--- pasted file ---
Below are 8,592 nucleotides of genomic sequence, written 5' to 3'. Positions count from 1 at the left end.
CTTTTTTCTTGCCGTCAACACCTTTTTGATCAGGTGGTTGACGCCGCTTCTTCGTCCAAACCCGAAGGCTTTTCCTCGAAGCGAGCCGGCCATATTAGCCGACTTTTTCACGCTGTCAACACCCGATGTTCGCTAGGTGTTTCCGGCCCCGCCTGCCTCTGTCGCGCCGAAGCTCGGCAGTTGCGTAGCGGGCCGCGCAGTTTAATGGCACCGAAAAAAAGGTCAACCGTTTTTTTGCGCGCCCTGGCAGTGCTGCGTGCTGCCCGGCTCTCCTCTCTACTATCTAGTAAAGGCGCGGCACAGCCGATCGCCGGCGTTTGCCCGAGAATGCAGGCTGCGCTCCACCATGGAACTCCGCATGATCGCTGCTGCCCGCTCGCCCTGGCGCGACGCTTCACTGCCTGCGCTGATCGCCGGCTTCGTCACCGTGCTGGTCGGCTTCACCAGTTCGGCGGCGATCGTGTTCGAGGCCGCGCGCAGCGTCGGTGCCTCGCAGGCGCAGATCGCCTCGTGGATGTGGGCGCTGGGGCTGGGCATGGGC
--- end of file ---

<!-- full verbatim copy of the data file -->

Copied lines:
Below are 8,592 nucleotides of genomic sequence, written 5' to 3'. Positions count from 1 at the left end.
CTTTTTTCTTGCCGTCAACACCTTTTTGATCAGGTGGTTGACGCCGCTTCTTCGTCCAAACCCGAAGGCTTTTCCTCGAAGCGAGCCGGCCATATTAGCCGACTTTTTCACGCTGTCAACACCCGATGTTCGCTAGGTGTTTCCGGCCCCGCCTGCCTCTGTCGCGCCGAAGCTCGGCAGTTGCGTAGCGGGCCGCGCAGTTTAATGGCACCGAAAAAAAGGTCAACCGTTTTTTTGCGCGCCCTGGCAGTGCTGCGTGCTGCCCGGCTCTCCTCTCTACTATCTAGTAAAGGCGCGGCACAGCCGATCGCCGGCGTTTGCCCGAGAATGCAGGCTGCGCTCCACCATGGAACTCCGCATGATCGCTGCTGCCCGCTCGCCCTGGCGCGACGCTTCACTGCCTGCGCTGATCGCCGGCTTCGTCACCGTGCTGGTCGGCTTCACCAGTTCGGCGGCGATCGTGTTCGAGGCCGCGCGCAGCGTCGGTGCCTCGCAGGCGCAGATCGCCTCGTGGATGTGGGCGCTGGGGCTGGGCATGGGC